Any of the novels above should help you beat the heat, and if you haven't managed to read any of the following (among my top books of 2012 so far), the summer is an excellent chance to catch up. Published over the last year or so, each is an excellent "thumping good read".
  1. Gillespie and I by Jane Harris: Shame on you if you've missed it!
  2. The Night Circus by Erin Morgenstern: Fantastical, and imaginative. 
  3. The Song of Achilles by Madeline Miller: It's not just about the Trojan War.

Thursday, July 12, 2012

The Art of the Sequel: "Bring Up the Bodies" by Hilary Mantel


Following a fabulous novel like Wolf Hall is a tough order -- but I found Hilary Mantel managed to deliver just as a sequel that is just as compelling as the first in a proposed trilogy of novels devoted to Thomas Cromwell. Now I'm going to have a very tough time waiting for the third...

The historical Cromwell comes away from most books about him (even the one biography I've been able to lay hands on, by Robert Hutchinson) as a rather nasty piece of work -- the ultimate henchman, the kind of guy that Henry VIII had to have on his team to take on the dirty jobs that the king couldn't be seen to be undertaking, such as the dissolution of the monasteries. Mantel, in her afterword to Bring Up the Bodies, describes Thomas Cromwell as "sleek, plump and densely inaccessible" -- and yet she manages to take us, her readers, inside his mind to understand what makes him tick -- at least, just enough to make him and his world comprehensible.

I've been reading novels set in the Tudor era since I picked up Murder Most Royal by Jean Plaidy more than 40 years ago (the focus of that being on Anne Boleyn and Catherine Howard). After the deluge of novels set around Anne Boleyn's rise and fall -- many of them pedestrian or thinly-disguised romances in fancy medieval garb -- I had given up on any hope of finding a really good novel in the midst of all the pages written about Henry and his wives. But here it is, at last -- indeed, I now have two of these rare gems. Mantel has crafted a novel that is not only about Henry and Anne, but about their era; about the unease that prevails in a kingdom with no legitimate male heir to a dynasty only two generations old and whose reigning monarch has turned his realm upside town by rejecting the pope's rule. She writes about the transformation of Tudor England, as men of ability, knowledge and focus, ranging from Cardinal Wolsey (whose fall from grace is chronicled in the first volume) to Cromwell and his apprentices (some of whom will outlive Henry) displace the nobility as the king's top advisors, to the disgruntlement of the dukes and earls and their scions. At the same time, Mantel never allows the substance to detract from the fact that she is telling the story of one man; of Cromwell, who rises to power because his elders and betters recognize the unique combination of ability and tenacity.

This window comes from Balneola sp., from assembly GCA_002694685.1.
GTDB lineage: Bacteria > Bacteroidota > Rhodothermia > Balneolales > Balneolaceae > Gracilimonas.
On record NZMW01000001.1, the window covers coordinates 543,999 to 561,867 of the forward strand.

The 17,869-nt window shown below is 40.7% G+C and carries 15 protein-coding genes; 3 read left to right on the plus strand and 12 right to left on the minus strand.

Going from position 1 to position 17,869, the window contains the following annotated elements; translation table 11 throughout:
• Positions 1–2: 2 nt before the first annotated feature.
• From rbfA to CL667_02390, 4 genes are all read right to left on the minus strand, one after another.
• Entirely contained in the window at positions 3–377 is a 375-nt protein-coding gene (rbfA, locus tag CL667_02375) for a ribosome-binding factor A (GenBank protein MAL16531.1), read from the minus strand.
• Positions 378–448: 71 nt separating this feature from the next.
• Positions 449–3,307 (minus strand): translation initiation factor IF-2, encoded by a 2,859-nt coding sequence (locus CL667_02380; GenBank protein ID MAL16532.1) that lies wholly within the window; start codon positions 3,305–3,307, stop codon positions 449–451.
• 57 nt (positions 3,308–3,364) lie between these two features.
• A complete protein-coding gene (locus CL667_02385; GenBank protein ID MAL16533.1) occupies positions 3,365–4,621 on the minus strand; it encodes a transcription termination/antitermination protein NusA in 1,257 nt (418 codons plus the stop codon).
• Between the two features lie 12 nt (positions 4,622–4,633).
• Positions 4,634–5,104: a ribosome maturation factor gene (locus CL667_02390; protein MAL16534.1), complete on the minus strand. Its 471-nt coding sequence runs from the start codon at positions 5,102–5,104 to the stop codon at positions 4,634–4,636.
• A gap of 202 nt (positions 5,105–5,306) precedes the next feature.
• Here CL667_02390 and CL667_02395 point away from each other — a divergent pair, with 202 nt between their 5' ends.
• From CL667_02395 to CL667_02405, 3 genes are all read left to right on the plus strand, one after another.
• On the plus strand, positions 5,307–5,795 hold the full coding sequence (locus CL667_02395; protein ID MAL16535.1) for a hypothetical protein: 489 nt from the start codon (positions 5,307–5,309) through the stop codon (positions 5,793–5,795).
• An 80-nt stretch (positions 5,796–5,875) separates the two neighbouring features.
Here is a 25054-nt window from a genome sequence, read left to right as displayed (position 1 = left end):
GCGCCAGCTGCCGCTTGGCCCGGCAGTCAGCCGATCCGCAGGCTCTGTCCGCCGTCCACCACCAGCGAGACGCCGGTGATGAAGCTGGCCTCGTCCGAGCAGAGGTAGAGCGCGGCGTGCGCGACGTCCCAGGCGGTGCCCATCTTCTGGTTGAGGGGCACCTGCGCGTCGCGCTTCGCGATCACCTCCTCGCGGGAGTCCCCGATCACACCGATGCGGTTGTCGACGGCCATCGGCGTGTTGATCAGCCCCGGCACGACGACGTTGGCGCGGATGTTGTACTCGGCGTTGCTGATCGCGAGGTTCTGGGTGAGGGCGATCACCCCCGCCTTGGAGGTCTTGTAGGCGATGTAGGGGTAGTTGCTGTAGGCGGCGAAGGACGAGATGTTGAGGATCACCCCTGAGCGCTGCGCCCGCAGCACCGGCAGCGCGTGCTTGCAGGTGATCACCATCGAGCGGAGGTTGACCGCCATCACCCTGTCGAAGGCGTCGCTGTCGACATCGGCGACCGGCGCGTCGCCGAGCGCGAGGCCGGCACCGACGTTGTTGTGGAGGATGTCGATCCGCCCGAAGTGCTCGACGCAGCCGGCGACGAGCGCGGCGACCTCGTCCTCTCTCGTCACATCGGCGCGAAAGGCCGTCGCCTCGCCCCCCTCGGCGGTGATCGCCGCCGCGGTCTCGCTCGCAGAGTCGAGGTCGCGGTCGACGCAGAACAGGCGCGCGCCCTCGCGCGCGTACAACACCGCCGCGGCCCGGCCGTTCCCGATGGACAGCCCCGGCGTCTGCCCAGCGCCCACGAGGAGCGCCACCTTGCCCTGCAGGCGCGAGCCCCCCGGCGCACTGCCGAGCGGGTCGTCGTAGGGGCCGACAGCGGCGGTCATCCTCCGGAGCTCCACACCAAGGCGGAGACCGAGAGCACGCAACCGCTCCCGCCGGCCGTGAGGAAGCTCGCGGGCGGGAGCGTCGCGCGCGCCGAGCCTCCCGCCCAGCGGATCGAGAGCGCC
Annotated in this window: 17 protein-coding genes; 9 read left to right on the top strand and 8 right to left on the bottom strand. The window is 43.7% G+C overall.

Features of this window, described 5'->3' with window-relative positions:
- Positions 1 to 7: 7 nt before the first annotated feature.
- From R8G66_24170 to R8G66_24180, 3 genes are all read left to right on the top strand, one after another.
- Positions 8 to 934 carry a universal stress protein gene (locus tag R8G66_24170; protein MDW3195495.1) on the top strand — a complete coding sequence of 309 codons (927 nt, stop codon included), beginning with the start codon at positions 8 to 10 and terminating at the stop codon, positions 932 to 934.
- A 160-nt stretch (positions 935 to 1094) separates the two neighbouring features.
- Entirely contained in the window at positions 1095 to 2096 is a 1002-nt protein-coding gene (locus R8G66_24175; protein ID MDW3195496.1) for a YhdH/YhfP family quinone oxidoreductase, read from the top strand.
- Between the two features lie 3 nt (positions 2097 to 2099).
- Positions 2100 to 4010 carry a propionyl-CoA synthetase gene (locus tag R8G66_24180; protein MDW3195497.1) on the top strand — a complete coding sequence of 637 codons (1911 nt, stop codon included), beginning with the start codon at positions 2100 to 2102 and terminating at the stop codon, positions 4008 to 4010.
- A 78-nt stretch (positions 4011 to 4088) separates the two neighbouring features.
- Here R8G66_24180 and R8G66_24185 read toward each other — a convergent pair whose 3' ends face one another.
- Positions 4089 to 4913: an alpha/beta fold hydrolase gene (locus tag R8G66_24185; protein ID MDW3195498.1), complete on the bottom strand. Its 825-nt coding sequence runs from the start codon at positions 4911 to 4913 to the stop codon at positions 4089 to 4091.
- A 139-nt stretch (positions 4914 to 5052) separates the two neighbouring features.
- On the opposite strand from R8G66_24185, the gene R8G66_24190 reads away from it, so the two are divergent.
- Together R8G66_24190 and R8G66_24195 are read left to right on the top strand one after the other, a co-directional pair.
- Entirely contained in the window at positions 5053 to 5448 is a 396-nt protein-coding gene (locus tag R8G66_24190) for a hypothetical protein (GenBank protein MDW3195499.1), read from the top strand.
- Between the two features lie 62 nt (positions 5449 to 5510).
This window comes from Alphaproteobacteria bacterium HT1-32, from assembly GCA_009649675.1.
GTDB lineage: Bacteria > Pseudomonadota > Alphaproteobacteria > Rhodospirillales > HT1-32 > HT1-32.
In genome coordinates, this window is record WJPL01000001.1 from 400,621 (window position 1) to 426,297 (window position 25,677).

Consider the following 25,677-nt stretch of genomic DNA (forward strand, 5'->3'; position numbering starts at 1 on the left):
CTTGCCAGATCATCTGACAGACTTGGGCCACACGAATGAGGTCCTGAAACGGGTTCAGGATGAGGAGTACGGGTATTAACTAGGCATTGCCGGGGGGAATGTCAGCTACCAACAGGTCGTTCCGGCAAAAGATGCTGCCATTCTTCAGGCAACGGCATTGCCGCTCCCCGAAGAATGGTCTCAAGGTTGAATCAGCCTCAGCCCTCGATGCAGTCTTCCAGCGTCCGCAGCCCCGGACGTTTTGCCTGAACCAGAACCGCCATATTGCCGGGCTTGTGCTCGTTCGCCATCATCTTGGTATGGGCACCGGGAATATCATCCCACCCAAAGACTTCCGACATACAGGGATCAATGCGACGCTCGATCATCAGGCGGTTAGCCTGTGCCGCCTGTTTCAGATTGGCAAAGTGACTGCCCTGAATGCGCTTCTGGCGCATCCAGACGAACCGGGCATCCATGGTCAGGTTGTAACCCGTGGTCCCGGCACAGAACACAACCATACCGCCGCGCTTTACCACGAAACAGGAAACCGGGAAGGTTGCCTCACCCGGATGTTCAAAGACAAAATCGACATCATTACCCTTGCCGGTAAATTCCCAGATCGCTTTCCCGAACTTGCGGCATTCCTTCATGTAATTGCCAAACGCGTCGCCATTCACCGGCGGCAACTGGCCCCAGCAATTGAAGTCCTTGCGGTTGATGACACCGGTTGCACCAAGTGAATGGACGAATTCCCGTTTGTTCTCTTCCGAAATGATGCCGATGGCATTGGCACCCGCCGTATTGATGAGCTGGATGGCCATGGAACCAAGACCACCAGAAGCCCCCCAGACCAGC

When Bring Up the Bodies opens, Cromwell is already well on the way to becoming one of the men who will prove most instrumental in transforming Henry VIII and his reign; a man who has dedicated his life to the study of the king and how to fulfill the latter's wishes and desires. After surviving the Cardinal's fall, he has risen in the king's service but still must battle with the old guard, the nobles and gentlemen -- "flattering them, cajoling them, seeking always an easy way of working, a compromise" But Cromwell is now indispensable to Henry. He also is one of the first to realize, within the first 50 pages of the book, that the king's despair at his lack of an heir nearly three years after his marriage to Anne Boleyn, and Cromwell's own frustration with these nobles, can be neatly resolved at the same time. "I have probably, he thinks, gone as far as I can to accommodate them. Now they must accommodate me, or be removed."